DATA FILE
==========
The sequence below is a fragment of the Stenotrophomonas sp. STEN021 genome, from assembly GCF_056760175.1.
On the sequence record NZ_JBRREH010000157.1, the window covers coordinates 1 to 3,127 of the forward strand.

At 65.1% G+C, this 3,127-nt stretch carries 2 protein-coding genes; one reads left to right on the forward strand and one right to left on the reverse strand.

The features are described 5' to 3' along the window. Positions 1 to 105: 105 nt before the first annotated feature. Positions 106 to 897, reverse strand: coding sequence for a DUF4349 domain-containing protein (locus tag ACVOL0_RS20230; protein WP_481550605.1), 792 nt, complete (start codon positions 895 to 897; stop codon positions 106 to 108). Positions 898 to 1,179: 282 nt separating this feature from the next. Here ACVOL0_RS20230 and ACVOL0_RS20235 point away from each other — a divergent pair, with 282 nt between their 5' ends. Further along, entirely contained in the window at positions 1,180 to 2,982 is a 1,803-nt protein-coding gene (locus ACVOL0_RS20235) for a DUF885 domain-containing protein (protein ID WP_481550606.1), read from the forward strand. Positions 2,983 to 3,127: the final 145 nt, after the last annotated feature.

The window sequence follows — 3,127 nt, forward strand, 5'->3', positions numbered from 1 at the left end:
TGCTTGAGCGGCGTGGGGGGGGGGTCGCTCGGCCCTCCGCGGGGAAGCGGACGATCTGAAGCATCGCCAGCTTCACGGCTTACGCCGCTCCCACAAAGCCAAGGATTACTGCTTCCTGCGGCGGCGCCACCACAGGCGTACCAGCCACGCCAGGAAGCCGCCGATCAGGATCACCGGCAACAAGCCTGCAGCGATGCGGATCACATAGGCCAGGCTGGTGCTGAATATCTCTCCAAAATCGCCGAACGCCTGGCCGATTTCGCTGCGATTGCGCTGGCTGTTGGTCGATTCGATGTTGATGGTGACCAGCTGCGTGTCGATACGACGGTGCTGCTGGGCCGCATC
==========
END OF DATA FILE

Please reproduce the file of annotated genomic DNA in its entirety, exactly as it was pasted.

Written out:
The sequence below is a fragment of the Stenotrophomonas sp. STEN021 genome, from assembly GCF_056760175.1.
On the sequence record NZ_JBRREH010000157.1, the window covers coordinates 1 to 3,127 of the forward strand.

At 65.1% G+C, this 3,127-nt stretch carries 2 protein-coding genes; one reads left to right on the forward strand and one right to left on the reverse strand.

The features are described 5' to 3' along the window. Positions 1 to 105: 105 nt before the first annotated feature. Positions 106 to 897, reverse strand: coding sequence for a DUF4349 domain-containing protein (locus tag ACVOL0_RS20230; protein WP_481550605.1), 792 nt, complete (start codon positions 895 to 897; stop codon positions 106 to 108). Positions 898 to 1,179: 282 nt separating this feature from the next. Here ACVOL0_RS20230 and ACVOL0_RS20235 point away from each other — a divergent pair, with 282 nt between their 5' ends. Further along, entirely contained in the window at positions 1,180 to 2,982 is a 1,803-nt protein-coding gene (locus ACVOL0_RS20235) for a DUF885 domain-containing protein (protein ID WP_481550606.1), read from the forward strand. Positions 2,983 to 3,127: the final 145 nt, after the last annotated feature.

The window sequence follows — 3,127 nt, forward strand, 5'->3', positions numbered from 1 at the left end:
TGCTTGAGCGGCGTGGGGGGGGGGTCGCTCGGCCCTCCGCGGGGAAGCGGACGATCTGAAGCATCGCCAGCTTCACGGCTTACGCCGCTCCCACAAAGCCAAGGATTACTGCTTCCTGCGGCGGCGCCACCACAGGCGTACCAGCCACGCCAGGAAGCCGCCGATCAGGATCACCGGCAACAAGCCTGCAGCGATGCGGATCACATAGGCCAGGCTGGTGCTGAATATCTCTCCAAAATCGCCGAACGCCTGGCCGATTTCGCTGCGATTGCGCTGGCTGTTGGTCGATTCGATGTTGATGGTGACCAGCTGCGTGTCGATACGACGGTGCTGCTGGGCCGCATC